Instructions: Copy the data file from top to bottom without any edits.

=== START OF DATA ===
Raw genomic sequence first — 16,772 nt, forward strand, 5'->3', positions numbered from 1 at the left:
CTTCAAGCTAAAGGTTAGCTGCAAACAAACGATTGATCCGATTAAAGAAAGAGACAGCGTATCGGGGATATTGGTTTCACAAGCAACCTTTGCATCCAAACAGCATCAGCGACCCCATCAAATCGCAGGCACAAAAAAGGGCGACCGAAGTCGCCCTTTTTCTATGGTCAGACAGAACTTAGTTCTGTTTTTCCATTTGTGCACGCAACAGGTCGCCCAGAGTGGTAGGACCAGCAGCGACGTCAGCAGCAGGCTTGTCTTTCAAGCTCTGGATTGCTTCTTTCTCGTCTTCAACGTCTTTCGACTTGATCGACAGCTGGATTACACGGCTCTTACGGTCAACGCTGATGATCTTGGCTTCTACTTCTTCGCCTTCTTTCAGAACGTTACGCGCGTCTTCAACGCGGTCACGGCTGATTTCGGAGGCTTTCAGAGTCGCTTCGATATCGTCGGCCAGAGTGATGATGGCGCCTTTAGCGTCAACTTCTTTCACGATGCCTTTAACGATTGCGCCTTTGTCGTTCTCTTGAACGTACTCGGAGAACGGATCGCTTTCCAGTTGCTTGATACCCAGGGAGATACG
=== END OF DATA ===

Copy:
Raw genomic sequence first — 16,772 nt, forward strand, 5'->3', positions numbered from 1 at the left:
CTTCAAGCTAAAGGTTAGCTGCAAACAAACGATTGATCCGATTAAAGAAAGAGACAGCGTATCGGGGATATTGGTTTCACAAGCAACCTTTGCATCCAAACAGCATCAGCGACCCCATCAAATCGCAGGCACAAAAAAGGGCGACCGAAGTCGCCCTTTTTCTATGGTCAGACAGAACTTAGTTCTGTTTTTCCATTTGTGCACGCAACAGGTCGCCCAGAGTGGTAGGACCAGCAGCGACGTCAGCAGCAGGCTTGTCTTTCAAGCTCTGGATTGCTTCTTTCTCGTCTTCAACGTCTTTCGACTTGATCGACAGCTGGATTACACGGCTCTTACGGTCAACGCTGATGATCTTGGCTTCTACTTCTTCGCCTTCTTTCAGAACGTTACGCGCGTCTTCAACGCGGTCACGGCTGATTTCGGAGGCTTTCAGAGTCGCTTCGATATCGTCGGCCAGAGTGATGATGGCGCCTTTAGCGTCAACTTCTTTCACGATGCCTTTAACGATTGCGCCTTTGTCGTTCTCTTGAACGTACTCGGAGAACGGATCGCTTTCCAGTTGCTTGATACCCAGGGAGATACG